Old maps are fascinating in part because they can tell us not only how people once saw the world but also how that world was shaped. That’s certainly true of the railway maps shown below, whether it’s the scarlet-lettered 1880s-era map of the Grand Trunk Railway or the map of the Maritimes targeted at “business-men, tourists and sportsmen.”Here’s a brief explanation of four of these maps, provided by Sara Viinalass-Smith, an early cartographic archivist with Library and Archives Canada.
“The best adventures, it seems, often start with a map,” writes explorer Adam Shoalts in his new book, A History of Canada in 10 Maps: Epic Stories of Charting a Mysterious Land.
In the annals of modern-day ocean-going exploration, the tale of Thor Heyerdal's Kon-Tiki expedition is a hard one to ignore: in 1947, six men successfully sail 101 days on a balsawood raft across the Pacific Ocean from South America to Polynesia in an effort to prove that the latter could have been populated by people from the former. The ensuing result? A renowned book, an Oscar-winning documentary, worldwide fame for Heyerdal and an enduring legacy as an epic adventure.
Muck Rack makes it simple to find people, tweets, or articles that mention any name, keyword, company, hashtag etc. We've compiled this guide to help you make the most of your search.
Selecting a term
Start searching tweets, articles from media outlets, articles mentioned in tweets, journalists'
names, titles and bios with some suggested searches:
Companies or Topics (e.g. iPhone, Microsoft)
Phrases (e.g. "cloud computing") — use quotes to keep the terms together
Twitter handles (e.g. @username) — returns those who have mentioned or replied to
Names (e.g. "David Pogue")
Hashtags (e.g. #sxsw, #london2012)
Bio details (e.g. vegan, Olympics, father)
Muck Rack's Advanced Search allows for many boolean operators.
Find results that mention multiple specified terms, use AND or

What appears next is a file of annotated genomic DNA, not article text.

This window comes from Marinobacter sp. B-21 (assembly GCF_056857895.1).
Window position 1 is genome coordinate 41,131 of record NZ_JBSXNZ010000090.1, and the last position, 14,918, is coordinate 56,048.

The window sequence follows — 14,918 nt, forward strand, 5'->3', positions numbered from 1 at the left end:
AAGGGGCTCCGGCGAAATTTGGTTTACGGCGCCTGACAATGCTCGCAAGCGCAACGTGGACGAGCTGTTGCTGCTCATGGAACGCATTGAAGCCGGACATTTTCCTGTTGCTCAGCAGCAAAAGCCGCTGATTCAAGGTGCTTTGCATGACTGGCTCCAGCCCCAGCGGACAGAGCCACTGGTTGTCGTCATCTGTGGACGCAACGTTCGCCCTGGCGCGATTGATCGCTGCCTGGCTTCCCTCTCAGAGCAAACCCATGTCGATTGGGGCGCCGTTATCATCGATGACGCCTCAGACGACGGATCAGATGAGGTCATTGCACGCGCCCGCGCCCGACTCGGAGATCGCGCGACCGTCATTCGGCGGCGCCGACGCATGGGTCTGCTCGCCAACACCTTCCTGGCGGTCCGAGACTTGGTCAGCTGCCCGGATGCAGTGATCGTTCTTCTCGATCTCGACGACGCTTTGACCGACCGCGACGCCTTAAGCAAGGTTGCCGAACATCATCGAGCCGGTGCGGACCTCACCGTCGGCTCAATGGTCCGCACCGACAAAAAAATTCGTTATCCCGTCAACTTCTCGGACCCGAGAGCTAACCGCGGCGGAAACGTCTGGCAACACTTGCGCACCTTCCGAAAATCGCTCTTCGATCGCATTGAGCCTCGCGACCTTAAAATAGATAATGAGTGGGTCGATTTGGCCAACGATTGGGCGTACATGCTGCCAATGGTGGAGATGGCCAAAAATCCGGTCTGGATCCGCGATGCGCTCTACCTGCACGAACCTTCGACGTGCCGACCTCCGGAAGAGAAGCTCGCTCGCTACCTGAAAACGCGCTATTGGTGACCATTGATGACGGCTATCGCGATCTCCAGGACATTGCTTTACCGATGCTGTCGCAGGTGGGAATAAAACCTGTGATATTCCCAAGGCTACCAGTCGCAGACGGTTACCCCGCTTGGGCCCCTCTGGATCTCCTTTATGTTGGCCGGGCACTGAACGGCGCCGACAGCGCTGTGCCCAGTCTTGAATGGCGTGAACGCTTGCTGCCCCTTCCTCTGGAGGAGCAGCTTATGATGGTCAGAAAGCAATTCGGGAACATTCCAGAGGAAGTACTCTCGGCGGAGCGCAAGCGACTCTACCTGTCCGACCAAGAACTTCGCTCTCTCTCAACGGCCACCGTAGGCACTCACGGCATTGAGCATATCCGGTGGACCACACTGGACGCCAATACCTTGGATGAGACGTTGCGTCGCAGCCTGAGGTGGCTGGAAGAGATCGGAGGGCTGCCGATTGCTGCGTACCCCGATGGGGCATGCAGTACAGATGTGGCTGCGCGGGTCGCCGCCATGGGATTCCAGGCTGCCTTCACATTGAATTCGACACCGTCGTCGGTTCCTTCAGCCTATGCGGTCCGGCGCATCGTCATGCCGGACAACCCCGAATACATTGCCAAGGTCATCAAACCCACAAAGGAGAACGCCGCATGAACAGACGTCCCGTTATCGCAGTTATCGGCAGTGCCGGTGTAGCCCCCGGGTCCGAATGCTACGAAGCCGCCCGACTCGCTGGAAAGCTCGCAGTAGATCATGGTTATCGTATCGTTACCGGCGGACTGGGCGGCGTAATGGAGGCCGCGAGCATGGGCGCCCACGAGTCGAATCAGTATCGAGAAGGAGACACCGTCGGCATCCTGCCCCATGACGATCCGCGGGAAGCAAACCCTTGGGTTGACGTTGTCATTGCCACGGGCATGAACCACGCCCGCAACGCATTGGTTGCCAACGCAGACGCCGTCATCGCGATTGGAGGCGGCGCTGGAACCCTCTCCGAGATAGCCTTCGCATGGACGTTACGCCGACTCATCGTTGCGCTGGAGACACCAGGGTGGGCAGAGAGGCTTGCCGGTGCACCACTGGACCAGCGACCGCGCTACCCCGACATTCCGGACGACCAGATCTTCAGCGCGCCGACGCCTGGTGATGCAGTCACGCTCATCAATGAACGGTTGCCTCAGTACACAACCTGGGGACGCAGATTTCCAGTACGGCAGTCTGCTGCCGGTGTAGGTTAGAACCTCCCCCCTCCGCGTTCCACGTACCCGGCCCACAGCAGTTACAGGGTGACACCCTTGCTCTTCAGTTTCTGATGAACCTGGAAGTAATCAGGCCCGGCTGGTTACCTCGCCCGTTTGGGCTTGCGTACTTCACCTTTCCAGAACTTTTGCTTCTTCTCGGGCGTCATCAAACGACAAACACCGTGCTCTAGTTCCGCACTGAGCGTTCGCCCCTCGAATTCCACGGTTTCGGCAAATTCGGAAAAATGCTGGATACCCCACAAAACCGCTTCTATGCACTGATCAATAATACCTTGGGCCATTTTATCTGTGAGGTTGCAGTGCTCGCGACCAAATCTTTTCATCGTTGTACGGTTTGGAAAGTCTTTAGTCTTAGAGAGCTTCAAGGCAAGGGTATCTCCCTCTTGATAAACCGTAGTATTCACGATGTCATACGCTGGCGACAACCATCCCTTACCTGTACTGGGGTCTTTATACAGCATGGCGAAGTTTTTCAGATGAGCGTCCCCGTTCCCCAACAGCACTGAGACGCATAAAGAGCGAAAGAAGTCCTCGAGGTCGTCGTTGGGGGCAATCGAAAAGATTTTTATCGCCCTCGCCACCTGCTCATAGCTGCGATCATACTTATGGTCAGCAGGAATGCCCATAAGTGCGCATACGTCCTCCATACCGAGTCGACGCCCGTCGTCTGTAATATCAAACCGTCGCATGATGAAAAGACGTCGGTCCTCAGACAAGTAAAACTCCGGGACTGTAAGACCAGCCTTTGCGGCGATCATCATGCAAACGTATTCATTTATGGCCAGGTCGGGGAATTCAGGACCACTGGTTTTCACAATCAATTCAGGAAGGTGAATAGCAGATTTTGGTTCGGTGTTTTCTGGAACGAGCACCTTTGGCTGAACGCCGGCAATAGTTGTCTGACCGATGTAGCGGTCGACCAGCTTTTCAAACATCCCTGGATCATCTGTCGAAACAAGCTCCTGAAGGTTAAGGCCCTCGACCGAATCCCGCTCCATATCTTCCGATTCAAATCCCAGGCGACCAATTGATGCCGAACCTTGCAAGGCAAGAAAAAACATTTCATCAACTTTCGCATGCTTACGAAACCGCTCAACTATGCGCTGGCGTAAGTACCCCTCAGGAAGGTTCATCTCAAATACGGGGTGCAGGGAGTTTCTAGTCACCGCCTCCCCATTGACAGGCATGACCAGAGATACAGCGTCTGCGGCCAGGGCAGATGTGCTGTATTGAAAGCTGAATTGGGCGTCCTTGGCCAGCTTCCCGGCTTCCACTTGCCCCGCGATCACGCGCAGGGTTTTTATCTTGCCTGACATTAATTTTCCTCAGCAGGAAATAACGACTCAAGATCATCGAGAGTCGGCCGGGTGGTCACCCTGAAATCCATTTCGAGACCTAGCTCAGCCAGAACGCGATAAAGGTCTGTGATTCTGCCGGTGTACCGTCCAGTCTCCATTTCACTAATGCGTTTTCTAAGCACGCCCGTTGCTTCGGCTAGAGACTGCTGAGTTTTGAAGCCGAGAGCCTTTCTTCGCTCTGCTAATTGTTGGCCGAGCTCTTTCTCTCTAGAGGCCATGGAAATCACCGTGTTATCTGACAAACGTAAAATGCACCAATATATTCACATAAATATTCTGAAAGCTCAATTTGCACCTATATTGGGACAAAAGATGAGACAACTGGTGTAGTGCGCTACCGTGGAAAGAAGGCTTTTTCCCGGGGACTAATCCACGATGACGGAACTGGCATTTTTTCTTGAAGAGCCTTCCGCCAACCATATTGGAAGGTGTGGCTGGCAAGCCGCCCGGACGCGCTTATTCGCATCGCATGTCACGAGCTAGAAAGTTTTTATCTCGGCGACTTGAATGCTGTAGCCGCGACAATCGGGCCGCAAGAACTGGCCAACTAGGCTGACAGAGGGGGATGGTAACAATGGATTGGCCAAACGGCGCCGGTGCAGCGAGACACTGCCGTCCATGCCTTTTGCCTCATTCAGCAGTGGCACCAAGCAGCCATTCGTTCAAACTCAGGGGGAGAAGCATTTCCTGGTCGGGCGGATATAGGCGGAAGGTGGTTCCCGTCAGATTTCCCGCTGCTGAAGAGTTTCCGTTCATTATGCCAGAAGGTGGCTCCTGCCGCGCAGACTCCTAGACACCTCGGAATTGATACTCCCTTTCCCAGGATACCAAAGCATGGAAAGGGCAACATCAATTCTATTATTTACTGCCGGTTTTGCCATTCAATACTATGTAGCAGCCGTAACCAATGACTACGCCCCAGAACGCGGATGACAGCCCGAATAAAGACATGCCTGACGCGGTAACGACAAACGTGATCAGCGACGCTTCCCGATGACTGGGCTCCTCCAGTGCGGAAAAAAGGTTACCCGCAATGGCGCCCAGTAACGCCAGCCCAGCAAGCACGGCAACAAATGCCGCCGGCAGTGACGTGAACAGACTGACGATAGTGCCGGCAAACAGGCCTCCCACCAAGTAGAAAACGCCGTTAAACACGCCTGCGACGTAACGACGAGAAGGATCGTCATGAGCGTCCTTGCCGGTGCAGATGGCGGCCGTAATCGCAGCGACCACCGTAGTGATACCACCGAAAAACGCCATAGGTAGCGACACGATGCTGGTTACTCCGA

+. For example, ensure each result contains both Elon Musk and Mark Zuckerberg by
searching Musk AND Zuckerberg or Musk + Zuckerberg.
Use the operators OR or , to broaden your search when you'd like either of
multiple terms to appear in results. (This is the default behavior of our search when no operators
are used). For example, results will contain either cake or cookie by searching cake OR cookie or cake,cookie
Use NOT or - to subtract results from your search. For
example, searching Disney will yield results about the Walt Disney Company as well as Walt Disney
World Resort. To exclude mentions of Disney World, search for Disney -World or Disney
When using one of these operators with a phrase, enclose it in quotation marks. For example, you can
find results about smartphones excluding Apple's iPhone 4S by searching smartphone -"iPhone
Exact case matching or punctuation
If you're searching for a brand name or keyword that relies on specific punctuation marks or capitalization, you can
find results that match your exact query by adding matchcase: before the keyword you're searching for, like matchcase:E*TRADE .
Use parentheses to separate multiple
boolean phrases. For example, to find journalists talking about having fun in Disney World or
Disneyland, search for ("disney world" OR disneyland) AND fun.
An asterisk can be used to search for any variation of a root word truncated by the asterisk. For example, searching for admin* will return results for administrator, administration, administer, administered, etc.
A near operator is an AND operator where you can control the distance between the words. You can vary the distance the near operation uses by adding a forward slash and number (between 0-99) such as strawberries NEAR/10 "whipped cream", which means the strawberries must exist within 10 words of "whipped cream".